The first looked at how effectively leaders are improving outcomes for the most able pupils in key stage 1. This was because in the past few years, the proportion of pupils who achieved the higher standard in reading, writing and mathematics was below the national average. ? The changes made to teaching and learning in reading, writing and mathematics, in key stage 1, have ensured that pupils' achievement at the highest standard has improved in 2018.

Information that you provided showed that most-able pupils are currently now achieving greater depth in proportions that are more in line with the national expectation. However, although the most able pupils made good progress from their starting points, we agreed that pupils' attainment at the highest standard remains an area for further improvement. ? Leaders have ensured that teachers have opportunities to improve the accuracy of their assessments and use this information in their planning to meet pupils' needs.

My scrutiny of pupils' work, and my observations in lessons with you, indicate that most of the activities set by teachers are well matched to the pupils' abilities. However, we agreed that in some year groups, teachers do not set tasks that are sufficiently challenging for pupils. This work is still ongoing and you acknowledge that this is an area that could improve further across the school.

• The next area that I explored with you was the strong progress made by pupils during their time in key stage 2. Over the past three years, the progress made by the pupils who left the school has been well above average. In 2017, it warranted a congratulatory letter from the Minister of State for School Standards.

• Leaders have ensured that the teaching of writing at key stage 2 provides pupils with frequent opportunities to apply their writing skills in a range of subjects. Together with explicit objectives, teachers provide clear explanations and guidance which help pupils to write imaginatively, using well-chosen vocabulary and grammar. The wider creative curriculum at key stage 2 promotes extended writing and pupils demonstrate resilience in redrafting and editing their work.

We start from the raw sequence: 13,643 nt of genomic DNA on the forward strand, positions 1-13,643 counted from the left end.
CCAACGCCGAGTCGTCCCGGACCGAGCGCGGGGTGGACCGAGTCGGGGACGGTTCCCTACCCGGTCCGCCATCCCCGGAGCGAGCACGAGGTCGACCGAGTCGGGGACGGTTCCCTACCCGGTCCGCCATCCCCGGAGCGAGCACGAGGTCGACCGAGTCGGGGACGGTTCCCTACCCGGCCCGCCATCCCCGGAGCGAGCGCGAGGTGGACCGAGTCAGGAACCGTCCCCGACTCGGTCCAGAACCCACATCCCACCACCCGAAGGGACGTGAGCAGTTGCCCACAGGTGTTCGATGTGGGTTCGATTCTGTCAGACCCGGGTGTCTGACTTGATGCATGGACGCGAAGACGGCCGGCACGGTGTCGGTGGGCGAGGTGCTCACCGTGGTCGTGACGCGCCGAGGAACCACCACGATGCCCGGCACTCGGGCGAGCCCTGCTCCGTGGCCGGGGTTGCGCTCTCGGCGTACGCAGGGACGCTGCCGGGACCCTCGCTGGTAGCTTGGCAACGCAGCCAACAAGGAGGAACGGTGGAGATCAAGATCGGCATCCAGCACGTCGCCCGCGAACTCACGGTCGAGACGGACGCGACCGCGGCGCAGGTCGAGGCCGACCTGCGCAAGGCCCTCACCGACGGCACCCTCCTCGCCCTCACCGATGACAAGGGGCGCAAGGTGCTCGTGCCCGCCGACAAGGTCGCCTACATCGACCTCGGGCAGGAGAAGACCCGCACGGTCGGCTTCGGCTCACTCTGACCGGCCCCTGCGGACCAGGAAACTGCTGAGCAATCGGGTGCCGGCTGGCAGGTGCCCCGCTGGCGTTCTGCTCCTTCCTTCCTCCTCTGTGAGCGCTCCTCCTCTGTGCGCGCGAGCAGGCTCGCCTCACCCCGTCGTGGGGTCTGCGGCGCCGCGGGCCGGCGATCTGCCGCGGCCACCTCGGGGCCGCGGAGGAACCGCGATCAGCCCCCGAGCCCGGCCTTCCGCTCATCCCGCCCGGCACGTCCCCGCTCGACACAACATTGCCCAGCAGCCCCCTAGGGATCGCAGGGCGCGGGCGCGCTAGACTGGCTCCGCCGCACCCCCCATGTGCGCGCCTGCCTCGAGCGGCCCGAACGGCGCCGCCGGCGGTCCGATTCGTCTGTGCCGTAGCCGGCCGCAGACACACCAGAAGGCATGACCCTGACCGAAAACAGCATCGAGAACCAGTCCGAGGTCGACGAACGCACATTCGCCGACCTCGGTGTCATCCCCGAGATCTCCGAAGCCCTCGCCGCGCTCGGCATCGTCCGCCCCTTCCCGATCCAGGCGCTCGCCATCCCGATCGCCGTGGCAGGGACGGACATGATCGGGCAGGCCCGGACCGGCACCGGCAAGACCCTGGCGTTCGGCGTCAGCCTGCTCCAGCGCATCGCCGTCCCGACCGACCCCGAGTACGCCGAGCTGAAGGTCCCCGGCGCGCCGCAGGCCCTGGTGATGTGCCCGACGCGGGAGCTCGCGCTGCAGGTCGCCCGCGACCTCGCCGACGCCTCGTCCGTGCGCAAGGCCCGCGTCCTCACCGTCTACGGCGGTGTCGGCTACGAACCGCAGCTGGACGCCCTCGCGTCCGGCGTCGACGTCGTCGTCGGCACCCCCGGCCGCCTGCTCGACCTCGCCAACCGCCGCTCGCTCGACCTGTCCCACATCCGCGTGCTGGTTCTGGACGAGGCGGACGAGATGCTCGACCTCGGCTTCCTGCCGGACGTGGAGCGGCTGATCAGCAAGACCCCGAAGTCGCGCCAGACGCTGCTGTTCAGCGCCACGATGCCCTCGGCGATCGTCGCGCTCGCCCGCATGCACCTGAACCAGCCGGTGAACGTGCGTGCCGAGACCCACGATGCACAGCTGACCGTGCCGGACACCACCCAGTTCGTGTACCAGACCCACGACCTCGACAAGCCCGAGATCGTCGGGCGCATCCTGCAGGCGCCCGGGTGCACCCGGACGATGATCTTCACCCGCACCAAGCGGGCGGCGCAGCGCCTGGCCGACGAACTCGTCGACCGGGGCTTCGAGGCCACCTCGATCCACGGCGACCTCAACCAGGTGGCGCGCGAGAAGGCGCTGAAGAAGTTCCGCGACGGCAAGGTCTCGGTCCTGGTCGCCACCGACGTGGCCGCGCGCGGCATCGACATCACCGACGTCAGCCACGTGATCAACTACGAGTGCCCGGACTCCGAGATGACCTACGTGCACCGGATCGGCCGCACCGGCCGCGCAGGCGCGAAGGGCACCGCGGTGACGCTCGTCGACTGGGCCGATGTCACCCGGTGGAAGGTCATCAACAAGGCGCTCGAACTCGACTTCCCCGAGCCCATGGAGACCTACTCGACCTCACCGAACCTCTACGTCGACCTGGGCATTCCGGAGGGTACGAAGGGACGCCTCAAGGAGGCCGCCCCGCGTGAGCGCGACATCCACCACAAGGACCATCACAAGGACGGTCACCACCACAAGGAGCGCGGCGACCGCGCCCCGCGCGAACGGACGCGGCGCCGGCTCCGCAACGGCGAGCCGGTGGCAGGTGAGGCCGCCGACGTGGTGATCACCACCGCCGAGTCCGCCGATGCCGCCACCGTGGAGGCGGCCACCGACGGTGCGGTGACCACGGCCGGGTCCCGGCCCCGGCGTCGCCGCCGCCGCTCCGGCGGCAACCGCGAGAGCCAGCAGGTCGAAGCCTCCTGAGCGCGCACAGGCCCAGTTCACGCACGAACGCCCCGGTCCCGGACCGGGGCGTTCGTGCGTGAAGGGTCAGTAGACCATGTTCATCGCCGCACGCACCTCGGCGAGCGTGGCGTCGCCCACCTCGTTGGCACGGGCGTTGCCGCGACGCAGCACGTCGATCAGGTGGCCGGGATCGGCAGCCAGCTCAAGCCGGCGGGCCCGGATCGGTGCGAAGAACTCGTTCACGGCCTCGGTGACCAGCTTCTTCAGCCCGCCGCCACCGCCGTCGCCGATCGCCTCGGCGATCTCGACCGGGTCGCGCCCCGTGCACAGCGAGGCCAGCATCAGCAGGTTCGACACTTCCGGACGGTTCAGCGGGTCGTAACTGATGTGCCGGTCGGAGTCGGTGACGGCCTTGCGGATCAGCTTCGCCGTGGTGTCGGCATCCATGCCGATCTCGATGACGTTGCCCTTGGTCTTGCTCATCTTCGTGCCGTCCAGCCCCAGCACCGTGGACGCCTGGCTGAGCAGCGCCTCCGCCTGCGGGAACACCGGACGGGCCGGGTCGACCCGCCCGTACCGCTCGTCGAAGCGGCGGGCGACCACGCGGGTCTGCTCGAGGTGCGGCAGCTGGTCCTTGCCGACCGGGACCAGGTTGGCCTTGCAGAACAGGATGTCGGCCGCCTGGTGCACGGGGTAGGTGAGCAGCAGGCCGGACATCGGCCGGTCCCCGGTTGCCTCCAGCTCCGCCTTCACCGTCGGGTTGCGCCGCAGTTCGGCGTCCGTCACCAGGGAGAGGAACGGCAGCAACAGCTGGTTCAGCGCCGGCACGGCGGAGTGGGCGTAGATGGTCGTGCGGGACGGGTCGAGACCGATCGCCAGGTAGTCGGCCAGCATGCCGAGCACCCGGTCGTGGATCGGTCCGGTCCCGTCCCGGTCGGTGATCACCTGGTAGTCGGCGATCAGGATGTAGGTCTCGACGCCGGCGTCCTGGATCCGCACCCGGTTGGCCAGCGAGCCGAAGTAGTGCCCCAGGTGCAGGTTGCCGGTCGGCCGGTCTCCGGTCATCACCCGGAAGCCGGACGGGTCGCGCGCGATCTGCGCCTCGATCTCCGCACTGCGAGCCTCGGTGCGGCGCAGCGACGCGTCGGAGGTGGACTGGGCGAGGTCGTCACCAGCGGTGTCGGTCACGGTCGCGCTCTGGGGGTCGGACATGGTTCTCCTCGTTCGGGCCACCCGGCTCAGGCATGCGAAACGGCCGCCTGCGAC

As a result, all groups of pupils, including disadvantaged pupils and pupils who have special educational needs and/or disabilities, have made swift progress. ? Leaders and teachers ensure that reading has a high profile across the school. Pupils read to me fluently and with expression.

They enjoy reading and have a range of favourite authors. They enjoy the 'themed book corners' in their classrooms and rise to the challenge of more sophisticated reading choices. ? Mathematics lessons provide pupils with effective challenge.

For example, in Year 4, pupils tackled activities of varying difficulty as they converted word problems into mathematical algorithms. Pupils enjoy working at greater depths of understanding. This was demonstrated when one pupil in a Year 6 class remarked, 'Let's try the harder bit!' ? Leaders and governors have ensured that staff receive the training they need to continually improve outcomes for pupils.

A range of relevant training and professional development opportunities for teachers has improved teaching, leading to these strong outcomes. ? Finally, you were able to demonstrate through the school's data, the provisional results released on the morning of the inspection, external reviews, and work that I looked at in pupils' books, that the progress for pupils currently in the school remains strong and sustained. Next steps for the school Leaders and those responsible for governance should ensure that: ? new leaders are well supported to develop their skills so that they are consistent and sharp in furthering pupils' progress ? the quality of teaching is consistent in raising and securing standards still further by ensuring that all pupils are challenged sufficiently to make the progress of which they are capable.

I am copying this letter to the chair of the governing body, the director of education for the Diocese of London, the regional schools commissioner and the director of children's services for Westminster. This letter will be published on the Ofsted website. Yours sincerely Jacques Szemalikowski Ofsted Inspector Information about the inspection During the inspection, I met with you, your leadership team and middle leaders.

I spoke by telephone to a representative of the local authority and the diocese, and met with the chair of the governing body alongside two further governors. I met with a group of Year 5 and Year 6 pupils and talked with pupils at both breaktime and lunchtime. I spoke to a number of parents at the school gate and took account of comments in response to Ofsted's online survey, Parent View.

I looked at a range of pupils' work. You accompanied me on visits to classrooms where together we observed the learning taking place, spoke with pupils, and looked further at their work. I made additional unaccompanied visits to ensure that I saw every group in the school.

I attended an assembly. I listened to pupils from Year 2 and Year 5 read. I examined a range of documentation related to safeguarding, including the single central record of recruitment checks, child protection records, and professional training certificates.

I looked at reports from the school's partners evaluating its work. I examined the school's website and reviewed information about pupils' progress, attainment and attendance. I also considered the school's self-evaluation of how well it is doing, its improvement priorities, and assessment information for current pupils.